NEW YORK ( TheStreet) -- Can the average stock market investor make money investing in Wall Street's exclusive private equity and debt trading clubs? As investors are tempted once again to tap rarified trading profits that were once available to only the smartest Wall Street minds and the world's richest investors, the tepid response to the initial public offering from the industry's largest distressed debt manager, Oaktree Capital, suggests more investors answered this question in the negative than bankers expected. Investors are right to be skeptical of this IPO crop -- Carlyle Group is hoping to follow Oaktree and begin a road show next week. Oaktree -- with $75 billion in assets under management -- placed 8.8 million shares -- lower than its original goal of 11 million shares -- at the bottom end of its price range, or $43. Thursday's deal raised $380 million for Oaktree, as it lists shares on the New York Stock Exchange under ticker "OAK". Shares fell lower than the IPO price in Oaktree's debut morning of trading. In an ironic footnote to the Oaktree deal, one of its restructuring investments, Aleris International, a once bankrupt steel manufacturer, scrapped a planned IPO on the same day that Oaktree priced its lackluster deal.
Will debt specialist Oaktree Capital pan out for stock investors?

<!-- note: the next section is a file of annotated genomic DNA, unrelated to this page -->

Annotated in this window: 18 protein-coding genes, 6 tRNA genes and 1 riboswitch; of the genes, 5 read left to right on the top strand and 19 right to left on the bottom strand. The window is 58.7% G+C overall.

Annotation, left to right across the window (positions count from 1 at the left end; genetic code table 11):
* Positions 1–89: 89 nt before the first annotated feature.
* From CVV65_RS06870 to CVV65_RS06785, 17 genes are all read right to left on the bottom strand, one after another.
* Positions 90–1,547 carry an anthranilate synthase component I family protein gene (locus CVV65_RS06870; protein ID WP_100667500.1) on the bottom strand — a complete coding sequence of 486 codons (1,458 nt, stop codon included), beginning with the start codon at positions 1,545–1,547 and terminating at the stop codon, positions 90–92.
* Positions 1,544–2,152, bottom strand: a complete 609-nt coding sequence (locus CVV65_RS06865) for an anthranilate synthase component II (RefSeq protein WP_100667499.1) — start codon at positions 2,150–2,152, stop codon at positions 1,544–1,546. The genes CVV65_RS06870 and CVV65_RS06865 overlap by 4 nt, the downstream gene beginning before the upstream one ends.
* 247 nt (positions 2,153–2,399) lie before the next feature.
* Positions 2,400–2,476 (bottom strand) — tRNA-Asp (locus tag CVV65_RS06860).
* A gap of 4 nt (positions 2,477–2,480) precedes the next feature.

The Oaktree deal comes amid a poor performance run for several of the private equity players that have already gone public, including Blackstone Group ( BX), KKR ( KKR), Apollo Global Management ( APO), Fortress Investment Group ( FIG) and Och-Ziff Capital Management ( OZM). Blackstone Group shares are off roughly 50% since its 2007 IPO, while Fortress and Och-Ziff have fared even worse since hitting stock markets. Among recent listings, Apollo's shares are off roughly 20%, while KKR is a rare alternative asset manager in the green, posting a 30%-plus stock gain. It would be a mistake, though, to view the weak Oaktree deal as a sign that the alternative asset manager can't be an attractive investment. The issue may be that investors view these companies in the wrong light as Wall Street tries to take them public. Analysts that cover alternative asset managers argue that the sector needs new stock valuation methodologies altogether. If the alternative asset manager sector is to live up to expectations as publicly traded stocks, understanding the return profile of these companies is the starting point for a re-evaluation. As opposed to being the latest Wall Street snake oil, focusing on management fees and the expectation of increasing investment gains indicates alternative managers may be poised for strong, stable earnings and dividends. Private equity and debt-focused funds may offer above average returns for their limited partner investors, but those returns don't go directly to public shareholders. Shareholders get a taste of the potential manager investment savvy by way of secondary management fees -- smallish 1% to 2% fees paid to firms opening funds with billions in investor assets -- and on a share of the manager's realized investment gains on those funds, usually paid out in dividends.